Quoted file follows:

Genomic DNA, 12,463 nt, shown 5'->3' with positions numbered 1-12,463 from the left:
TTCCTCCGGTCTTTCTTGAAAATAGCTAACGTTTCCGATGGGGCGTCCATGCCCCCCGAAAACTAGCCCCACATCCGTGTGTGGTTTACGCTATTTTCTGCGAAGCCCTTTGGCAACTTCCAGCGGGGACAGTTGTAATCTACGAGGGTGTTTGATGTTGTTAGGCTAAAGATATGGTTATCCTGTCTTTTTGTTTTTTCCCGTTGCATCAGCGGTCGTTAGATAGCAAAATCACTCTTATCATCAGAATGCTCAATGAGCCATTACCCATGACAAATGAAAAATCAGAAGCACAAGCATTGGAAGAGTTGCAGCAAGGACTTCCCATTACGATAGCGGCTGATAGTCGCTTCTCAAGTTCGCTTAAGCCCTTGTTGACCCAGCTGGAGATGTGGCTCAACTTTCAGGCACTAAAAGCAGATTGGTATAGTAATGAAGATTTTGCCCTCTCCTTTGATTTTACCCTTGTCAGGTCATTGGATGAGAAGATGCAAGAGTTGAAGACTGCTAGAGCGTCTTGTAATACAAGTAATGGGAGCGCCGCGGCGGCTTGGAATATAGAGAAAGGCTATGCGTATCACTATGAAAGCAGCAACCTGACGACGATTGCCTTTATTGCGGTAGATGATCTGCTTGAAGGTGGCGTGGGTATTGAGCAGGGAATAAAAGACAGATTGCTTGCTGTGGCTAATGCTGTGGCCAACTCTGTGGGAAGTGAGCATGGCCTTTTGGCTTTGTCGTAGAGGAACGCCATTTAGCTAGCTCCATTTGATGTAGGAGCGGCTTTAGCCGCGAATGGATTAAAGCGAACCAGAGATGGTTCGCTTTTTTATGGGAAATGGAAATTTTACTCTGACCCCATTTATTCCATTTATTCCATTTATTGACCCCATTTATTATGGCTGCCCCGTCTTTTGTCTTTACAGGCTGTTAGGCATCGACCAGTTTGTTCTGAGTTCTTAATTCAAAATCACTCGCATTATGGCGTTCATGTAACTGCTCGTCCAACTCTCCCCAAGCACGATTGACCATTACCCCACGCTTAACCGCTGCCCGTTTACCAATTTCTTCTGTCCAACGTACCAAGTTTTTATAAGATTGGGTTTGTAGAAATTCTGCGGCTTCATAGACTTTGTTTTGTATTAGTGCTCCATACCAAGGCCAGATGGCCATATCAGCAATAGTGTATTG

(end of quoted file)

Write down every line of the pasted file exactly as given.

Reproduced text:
Genomic DNA, 12,463 nt, shown 5'->3' with positions numbered 1-12,463 from the left:
TTCCTCCGGTCTTTCTTGAAAATAGCTAACGTTTCCGATGGGGCGTCCATGCCCCCCGAAAACTAGCCCCACATCCGTGTGTGGTTTACGCTATTTTCTGCGAAGCCCTTTGGCAACTTCCAGCGGGGACAGTTGTAATCTACGAGGGTGTTTGATGTTGTTAGGCTAAAGATATGGTTATCCTGTCTTTTTGTTTTTTCCCGTTGCATCAGCGGTCGTTAGATAGCAAAATCACTCTTATCATCAGAATGCTCAATGAGCCATTACCCATGACAAATGAAAAATCAGAAGCACAAGCATTGGAAGAGTTGCAGCAAGGACTTCCCATTACGATAGCGGCTGATAGTCGCTTCTCAAGTTCGCTTAAGCCCTTGTTGACCCAGCTGGAGATGTGGCTCAACTTTCAGGCACTAAAAGCAGATTGGTATAGTAATGAAGATTTTGCCCTCTCCTTTGATTTTACCCTTGTCAGGTCATTGGATGAGAAGATGCAAGAGTTGAAGACTGCTAGAGCGTCTTGTAATACAAGTAATGGGAGCGCCGCGGCGGCTTGGAATATAGAGAAAGGCTATGCGTATCACTATGAAAGCAGCAACCTGACGACGATTGCCTTTATTGCGGTAGATGATCTGCTTGAAGGTGGCGTGGGTATTGAGCAGGGAATAAAAGACAGATTGCTTGCTGTGGCTAATGCTGTGGCCAACTCTGTGGGAAGTGAGCATGGCCTTTTGGCTTTGTCGTAGAGGAACGCCATTTAGCTAGCTCCATTTGATGTAGGAGCGGCTTTAGCCGCGAATGGATTAAAGCGAACCAGAGATGGTTCGCTTTTTTATGGGAAATGGAAATTTTACTCTGACCCCATTTATTCCATTTATTCCATTTATTGACCCCATTTATTATGGCTGCCCCGTCTTTTGTCTTTACAGGCTGTTAGGCATCGACCAGTTTGTTCTGAGTTCTTAATTCAAAATCACTCGCATTATGGCGTTCATGTAACTGCTCGTCCAACTCTCCCCAAGCACGATTGACCATTACCCCACGCTTAACCGCTGCCCGTTTACCAATTTCTTCTGTCCAACGTACCAAGTTTTTATAAGATTGGGTTTGTAGAAATTCTGCGGCTTCATAGACTTTGTTTTGTATTAGTGCTCCATACCAAGGCCAGATGGCCATATCAGCAATAGTGTATTG